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Red Bull has joined Lotus in calling for an explanation of the rules surrounding the revolutionary system developed by Mercedes, dubbed ‘super f-duct’. By effectively taking advantage of a loophole, the silver arrows are enjoying a significant straight-line speed advantage greater than the usual DRS effect.
Formula 1 regulations state that no driver-operated system is permitted. In the case of Mercedes, the super f-duct is a hole located on the inside of both rear wing end fences; it is only revealed to the elements when the main DRS flap is open, meaning that – although DRS itself is driver-operated and legal according to the rules – the super f-duct is a simple by-product of this and not directly controlled by the driver. The system was cleared by the FIA last week.
“I think that there are different interpretations of the rear wing of the Mercedes,” Christian Horner, Red Bull Team Principal, is quoted as saying by Autosport. “We have had some discussions with Charlie (Whiting, FIA technical delegate) and we chose not to protest it this weekend. There were other teams who were perhaps even more animated than we were, but I think it is something that we just want clarity on because one could argue that it is a switch that is affected by the driver.”
It is believed the super f-duct could be flowing air, not just into the hollow main plane of the Mercedes rear wing, but as far around the car as the front wing.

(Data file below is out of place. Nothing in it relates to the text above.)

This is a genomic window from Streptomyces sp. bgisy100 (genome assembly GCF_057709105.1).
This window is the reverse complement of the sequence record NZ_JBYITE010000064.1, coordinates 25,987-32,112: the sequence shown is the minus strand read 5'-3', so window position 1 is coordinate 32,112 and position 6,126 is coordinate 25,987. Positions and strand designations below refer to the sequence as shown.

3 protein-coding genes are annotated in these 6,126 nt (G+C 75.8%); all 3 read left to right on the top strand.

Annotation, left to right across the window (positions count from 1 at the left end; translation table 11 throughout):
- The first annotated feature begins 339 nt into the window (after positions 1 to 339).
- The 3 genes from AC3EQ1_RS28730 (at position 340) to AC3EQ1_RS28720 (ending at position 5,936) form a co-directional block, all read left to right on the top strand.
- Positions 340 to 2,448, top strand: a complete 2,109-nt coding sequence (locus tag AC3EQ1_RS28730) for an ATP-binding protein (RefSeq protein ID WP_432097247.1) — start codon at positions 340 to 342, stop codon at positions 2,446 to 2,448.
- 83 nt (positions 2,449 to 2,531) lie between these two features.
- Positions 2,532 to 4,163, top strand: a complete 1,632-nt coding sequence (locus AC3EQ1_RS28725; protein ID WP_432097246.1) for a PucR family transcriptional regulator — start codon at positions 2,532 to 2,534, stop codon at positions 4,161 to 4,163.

“The driver hits the button and it uncovers the hole - so therefore it is driver-activated, which would not be in compliance with the regulations,” Horner argued.
“I think there will be a whole load of debate about it during the next five days. The frustrating thing with all these systems is that it will undoubtedly be banned for next year, but in the meantime are we all going to go off and chase the idea. Inevitably there would be a considerable amount of cost involved. It would be a development that the front teams would look at, but it might be something that is prohibitively expensive for the smaller teams.”
On Saturday, Lotus counterpart Eric Boullier claimed that he would protest the results of qualifying because of Mercedes’ super f-duct; however, his driver Romain Grosjean then out-qualified both Michael Schumacher and Nico Rosberg, with Boullier eventually electing not to protest the results or qualifying or the race.
In 2010, McLaren developed the original f-duct idea; however, this was directly operated by the driver, who was required to cover a hole in the cockpit with his hand. Other teams soon copied the idea, with the system being outlawed for 2011.
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